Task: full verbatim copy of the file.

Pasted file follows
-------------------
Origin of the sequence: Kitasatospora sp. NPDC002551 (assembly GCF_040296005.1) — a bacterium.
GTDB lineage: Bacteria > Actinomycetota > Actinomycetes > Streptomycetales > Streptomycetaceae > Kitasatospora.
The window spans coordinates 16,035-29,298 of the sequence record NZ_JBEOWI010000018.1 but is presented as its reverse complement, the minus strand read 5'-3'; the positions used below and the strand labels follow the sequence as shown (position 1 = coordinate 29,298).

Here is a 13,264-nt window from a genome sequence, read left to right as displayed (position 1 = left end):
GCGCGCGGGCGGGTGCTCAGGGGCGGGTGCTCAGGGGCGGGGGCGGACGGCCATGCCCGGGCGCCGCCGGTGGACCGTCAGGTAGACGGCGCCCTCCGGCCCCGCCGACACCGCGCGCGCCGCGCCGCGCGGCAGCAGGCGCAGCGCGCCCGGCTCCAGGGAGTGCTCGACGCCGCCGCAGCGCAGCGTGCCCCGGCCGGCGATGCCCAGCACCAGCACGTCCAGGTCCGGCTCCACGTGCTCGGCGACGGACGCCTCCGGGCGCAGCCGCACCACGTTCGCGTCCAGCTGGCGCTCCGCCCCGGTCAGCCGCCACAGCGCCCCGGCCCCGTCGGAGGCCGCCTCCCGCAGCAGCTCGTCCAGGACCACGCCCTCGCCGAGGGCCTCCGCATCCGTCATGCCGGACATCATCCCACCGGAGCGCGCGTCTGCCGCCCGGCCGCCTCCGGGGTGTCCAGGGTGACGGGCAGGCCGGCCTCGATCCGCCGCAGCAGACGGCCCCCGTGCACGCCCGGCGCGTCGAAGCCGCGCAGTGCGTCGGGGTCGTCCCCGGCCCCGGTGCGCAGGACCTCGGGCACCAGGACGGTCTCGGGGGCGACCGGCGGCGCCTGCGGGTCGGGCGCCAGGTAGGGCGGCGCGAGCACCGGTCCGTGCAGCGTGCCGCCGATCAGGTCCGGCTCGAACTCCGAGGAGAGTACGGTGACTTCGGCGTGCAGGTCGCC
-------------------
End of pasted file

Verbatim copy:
Origin of the sequence: Kitasatospora sp. NPDC002551 (assembly GCF_040296005.1) — a bacterium.
GTDB lineage: Bacteria > Actinomycetota > Actinomycetes > Streptomycetales > Streptomycetaceae > Kitasatospora.
The window spans coordinates 16,035-29,298 of the sequence record NZ_JBEOWI010000018.1 but is presented as its reverse complement, the minus strand read 5'-3'; the positions used below and the strand labels follow the sequence as shown (position 1 = coordinate 29,298).

Here is a 13,264-nt window from a genome sequence, read left to right as displayed (position 1 = left end):
GCGCGCGGGCGGGTGCTCAGGGGCGGGTGCTCAGGGGCGGGGGCGGACGGCCATGCCCGGGCGCCGCCGGTGGACCGTCAGGTAGACGGCGCCCTCCGGCCCCGCCGACACCGCGCGCGCCGCGCCGCGCGGCAGCAGGCGCAGCGCGCCCGGCTCCAGGGAGTGCTCGACGCCGCCGCAGCGCAGCGTGCCCCGGCCGGCGATGCCCAGCACCAGCACGTCCAGGTCCGGCTCCACGTGCTCGGCGACGGACGCCTCCGGGCGCAGCCGCACCACGTTCGCGTCCAGCTGGCGCTCCGCCCCGGTCAGCCGCCACAGCGCCCCGGCCCCGTCGGAGGCCGCCTCCCGCAGCAGCTCGTCCAGGACCACGCCCTCGCCGAGGGCCTCCGCATCCGTCATGCCGGACATCATCCCACCGGAGCGCGCGTCTGCCGCCCGGCCGCCTCCGGGGTGTCCAGGGTGACGGGCAGGCCGGCCTCGATCCGCCGCAGCAGACGGCCCCCGTGCACGCCCGGCGCGTCGAAGCCGCGCAGTGCGTCGGGGTCGTCCCCGGCCCCGGTGCGCAGGACCTCGGGCACCAGGACGGTCTCGGGGGCGACCGGCGGCGCCTGCGGGTCGGGCGCCAGGTAGGGCGGCGCGAGCACCGGTCCGTGCAGCGTGCCGCCGATCAGGTCCGGCTCGAACTCCGAGGAGAGTACGGTGACTTCGGCGTGCAGGTCGCC